I never smile with my teeth. At least, not on purpose. I have need for quite a bit of dental work, but have never been willing or able to invest the money. However, the most visible flaw that I seek to hide is a broken tooth, which I’ve had for 35 years. Today that will change. In a couple of hours I will finally have a crown put on that tooth.
I’ve related the story of my broken tooth to audiences when speaking about fighting and turning the other cheek. You see my tooth got knocked out by an employee of an Exxon gas station.
It was 1983 in Phoenix, Az, and I was on Christmas break from Baylor University. I purchased a 1970 yellow Chevelle Malibu to get around. One December evening I decided to go to Metrocenter Mall to see the movie Bladerunner. However, my Chevy was running rough. I figured the timing needed to be adjusted, so I pulled into a full-service Exxon gas station near the mall. The bay door of the garage was up with a big sign that said, “open.” I parked and asked the guy if he’d put a timing light on my car real quick. He said, “We’re closed.” I pointed out that the sign said open. He insisted. I walked away and muttered an obscenity under my breath.
I sat in the driver’s seat and proceeded to try staring my car. Next thing I know there’s the employee I’d asked, standing at my open window. He grabbed my face with a greasy hand and punched me with the other. I watched my tooth fly across into the passenger side of the car.I was shocked, injured, in an indefensible position and probably outnumbered, since I seem to remember seeing another guy walking up behind my attacker. So, I pulled away. Humiliated
I had to have emergency surgery on the tooth that night to disconnect the nerve. For 35 years I ‘ve lived with that broken tooth. It’s been a reminder of several things.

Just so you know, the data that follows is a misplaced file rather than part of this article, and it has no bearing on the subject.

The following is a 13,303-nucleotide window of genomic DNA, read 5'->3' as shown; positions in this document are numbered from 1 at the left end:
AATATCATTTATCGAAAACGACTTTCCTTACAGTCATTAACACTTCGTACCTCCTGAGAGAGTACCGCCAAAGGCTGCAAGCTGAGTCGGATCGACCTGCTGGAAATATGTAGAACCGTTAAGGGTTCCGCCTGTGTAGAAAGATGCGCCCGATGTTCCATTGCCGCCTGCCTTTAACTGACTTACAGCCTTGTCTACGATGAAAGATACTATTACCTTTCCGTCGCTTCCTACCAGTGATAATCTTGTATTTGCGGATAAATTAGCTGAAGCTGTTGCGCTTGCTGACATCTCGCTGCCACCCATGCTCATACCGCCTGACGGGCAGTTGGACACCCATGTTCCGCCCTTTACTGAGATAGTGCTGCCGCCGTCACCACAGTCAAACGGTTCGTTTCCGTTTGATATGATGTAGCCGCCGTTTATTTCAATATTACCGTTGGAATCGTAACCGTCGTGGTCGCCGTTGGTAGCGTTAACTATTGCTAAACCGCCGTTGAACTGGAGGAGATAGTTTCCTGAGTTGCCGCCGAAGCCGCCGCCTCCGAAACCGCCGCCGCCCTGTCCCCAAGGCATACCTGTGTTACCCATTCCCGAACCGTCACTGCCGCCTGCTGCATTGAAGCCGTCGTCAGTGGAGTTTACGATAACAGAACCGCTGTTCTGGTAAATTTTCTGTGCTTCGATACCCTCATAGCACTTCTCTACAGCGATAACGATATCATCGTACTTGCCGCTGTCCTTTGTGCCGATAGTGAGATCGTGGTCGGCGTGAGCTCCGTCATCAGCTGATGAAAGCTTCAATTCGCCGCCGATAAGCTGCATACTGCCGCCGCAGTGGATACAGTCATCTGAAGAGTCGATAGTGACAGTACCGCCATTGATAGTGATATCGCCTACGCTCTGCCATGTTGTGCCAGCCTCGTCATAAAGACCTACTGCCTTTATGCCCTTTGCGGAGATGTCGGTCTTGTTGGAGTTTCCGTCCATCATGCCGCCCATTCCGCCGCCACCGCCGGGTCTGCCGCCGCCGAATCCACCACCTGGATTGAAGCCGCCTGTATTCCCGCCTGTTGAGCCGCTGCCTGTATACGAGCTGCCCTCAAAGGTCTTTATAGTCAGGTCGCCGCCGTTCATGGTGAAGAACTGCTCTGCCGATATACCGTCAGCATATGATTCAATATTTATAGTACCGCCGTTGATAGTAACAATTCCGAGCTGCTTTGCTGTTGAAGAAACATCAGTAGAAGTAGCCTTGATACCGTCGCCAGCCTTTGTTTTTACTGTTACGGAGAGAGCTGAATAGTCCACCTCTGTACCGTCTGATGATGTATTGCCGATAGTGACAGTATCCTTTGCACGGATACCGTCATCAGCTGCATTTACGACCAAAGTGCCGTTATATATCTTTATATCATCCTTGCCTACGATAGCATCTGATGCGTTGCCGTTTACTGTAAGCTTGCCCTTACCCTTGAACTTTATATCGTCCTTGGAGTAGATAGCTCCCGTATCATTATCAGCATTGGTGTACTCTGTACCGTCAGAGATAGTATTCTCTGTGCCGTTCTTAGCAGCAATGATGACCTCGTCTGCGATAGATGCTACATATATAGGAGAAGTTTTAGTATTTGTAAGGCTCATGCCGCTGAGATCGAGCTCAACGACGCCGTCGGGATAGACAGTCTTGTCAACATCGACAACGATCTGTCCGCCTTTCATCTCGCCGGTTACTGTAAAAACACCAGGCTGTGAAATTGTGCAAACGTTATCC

1) Watch your mouth. I haven’t always done so to this day. However, blurting out whatever you feel can get you hurt or in trouble. We have some politicians today that could stand to learn this lesson today.
2) Be mindful. Have 360 degree awareness of people and surroundings. It’s too easy to be distracted. Far more so now than in ’83 due to all of our little tech gadgets. There are bad people out there, and they will take advantage of those whom they perceive to be weaker than themselves.
3) Don’t allow a potential threat to approach me while sitting in the car with an open window. Keep the window up. Don’t roll it down to meet a confrontation. If I cannot drive off, I’ll get out of the car.
4) Turning the other cheek is costly. It’s humiliating to get hit and not hit back. My pride was more injured than my tooth. I wanted to return to the garage that night with some big friends and pay the guy back. I didn’t. Not fighting back bothered me for many years, even though I am a Christian who says he believes in the teaching of Jesus. However, this is the perfect example of what Jesus spoke about. I turn the other cheek in response to an offense, not an onslaught. This guy proved to be what I had called him under my breath, a jerk (I used a more offensive term), and he hit me and hurt me because I had offended him. It stopped there. He didn’t keep hitting me. His friend/co-worker didn’t hit me. I was permitted to leave. Self-defense was not necessary, except that I should have been aware of the threat and blocked a punch.
Thirty-five years is a long time to live with a broken tooth and an embarrassing smile. Hopefully, the need for a reminder to keep my mouth shut is over. After today I’ll smile a little more. In fact, I’m thinking of getting braces in the near future, so a mega-watt smile may be in the works.